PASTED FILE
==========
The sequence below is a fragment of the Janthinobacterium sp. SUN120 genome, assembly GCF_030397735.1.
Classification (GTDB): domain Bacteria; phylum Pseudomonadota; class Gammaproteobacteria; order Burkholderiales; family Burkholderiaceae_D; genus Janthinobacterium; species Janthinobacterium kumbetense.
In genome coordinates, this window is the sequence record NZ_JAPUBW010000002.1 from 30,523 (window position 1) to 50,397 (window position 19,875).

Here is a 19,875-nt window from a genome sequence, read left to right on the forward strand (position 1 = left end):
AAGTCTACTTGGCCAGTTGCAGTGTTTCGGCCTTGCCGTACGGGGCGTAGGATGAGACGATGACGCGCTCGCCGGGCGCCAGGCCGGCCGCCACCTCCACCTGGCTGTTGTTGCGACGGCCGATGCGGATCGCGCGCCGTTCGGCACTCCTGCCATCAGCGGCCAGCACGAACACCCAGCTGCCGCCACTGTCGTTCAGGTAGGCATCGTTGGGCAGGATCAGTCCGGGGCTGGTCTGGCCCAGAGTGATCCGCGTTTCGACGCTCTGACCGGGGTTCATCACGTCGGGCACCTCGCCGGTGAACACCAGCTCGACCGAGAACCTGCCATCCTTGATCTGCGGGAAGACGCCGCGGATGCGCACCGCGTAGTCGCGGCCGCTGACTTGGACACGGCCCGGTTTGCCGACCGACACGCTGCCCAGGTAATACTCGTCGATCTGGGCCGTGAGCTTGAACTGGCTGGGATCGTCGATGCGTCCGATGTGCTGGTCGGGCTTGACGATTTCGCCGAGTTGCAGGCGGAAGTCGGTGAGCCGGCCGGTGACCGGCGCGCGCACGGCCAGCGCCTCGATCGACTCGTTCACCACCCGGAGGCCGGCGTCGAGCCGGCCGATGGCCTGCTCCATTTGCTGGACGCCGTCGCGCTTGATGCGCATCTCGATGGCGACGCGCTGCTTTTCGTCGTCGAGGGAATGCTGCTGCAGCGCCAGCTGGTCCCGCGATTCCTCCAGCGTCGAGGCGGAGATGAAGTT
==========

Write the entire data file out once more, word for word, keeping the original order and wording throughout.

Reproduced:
The sequence below is a fragment of the Janthinobacterium sp. SUN120 genome, assembly GCF_030397735.1.
Classification (GTDB): domain Bacteria; phylum Pseudomonadota; class Gammaproteobacteria; order Burkholderiales; family Burkholderiaceae_D; genus Janthinobacterium; species Janthinobacterium kumbetense.
In genome coordinates, this window is the sequence record NZ_JAPUBW010000002.1 from 30,523 (window position 1) to 50,397 (window position 19,875).

Here is a 19,875-nt window from a genome sequence, read left to right on the forward strand (position 1 = left end):
AAGTCTACTTGGCCAGTTGCAGTGTTTCGGCCTTGCCGTACGGGGCGTAGGATGAGACGATGACGCGCTCGCCGGGCGCCAGGCCGGCCGCCACCTCCACCTGGCTGTTGTTGCGACGGCCGATGCGGATCGCGCGCCGTTCGGCACTCCTGCCATCAGCGGCCAGCACGAACACCCAGCTGCCGCCACTGTCGTTCAGGTAGGCATCGTTGGGCAGGATCAGTCCGGGGCTGGTCTGGCCCAGAGTGATCCGCGTTTCGACGCTCTGACCGGGGTTCATCACGTCGGGCACCTCGCCGGTGAACACCAGCTCGACCGAGAACCTGCCATCCTTGATCTGCGGGAAGACGCCGCGGATGCGCACCGCGTAGTCGCGGCCGCTGACTTGGACACGGCCCGGTTTGCCGACCGACACGCTGCCCAGGTAATACTCGTCGATCTGGGCCGTGAGCTTGAACTGGCTGGGATCGTCGATGCGTCCGATGTGCTGGTCGGGCTTGACGATTTCGCCGAGTTGCAGGCGGAAGTCGGTGAGCCGGCCGGTGACCGGCGCGCGCACGGCCAGCGCCTCGATCGACTCGTTCACCACCCGGAGGCCGGCGTCGAGCCGGCCGATGGCCTGCTCCATTTGCTGGACGCCGTCGCGCTTGATGCGCATCTCGATGGCGACGCGCTGCTTTTCGTCGTCGAGGGAATGCTGCTGCAGCGCCAGCTGGTCCCGCGATTCCTCCAGCGTCGAGGCGGAGATGAAGTT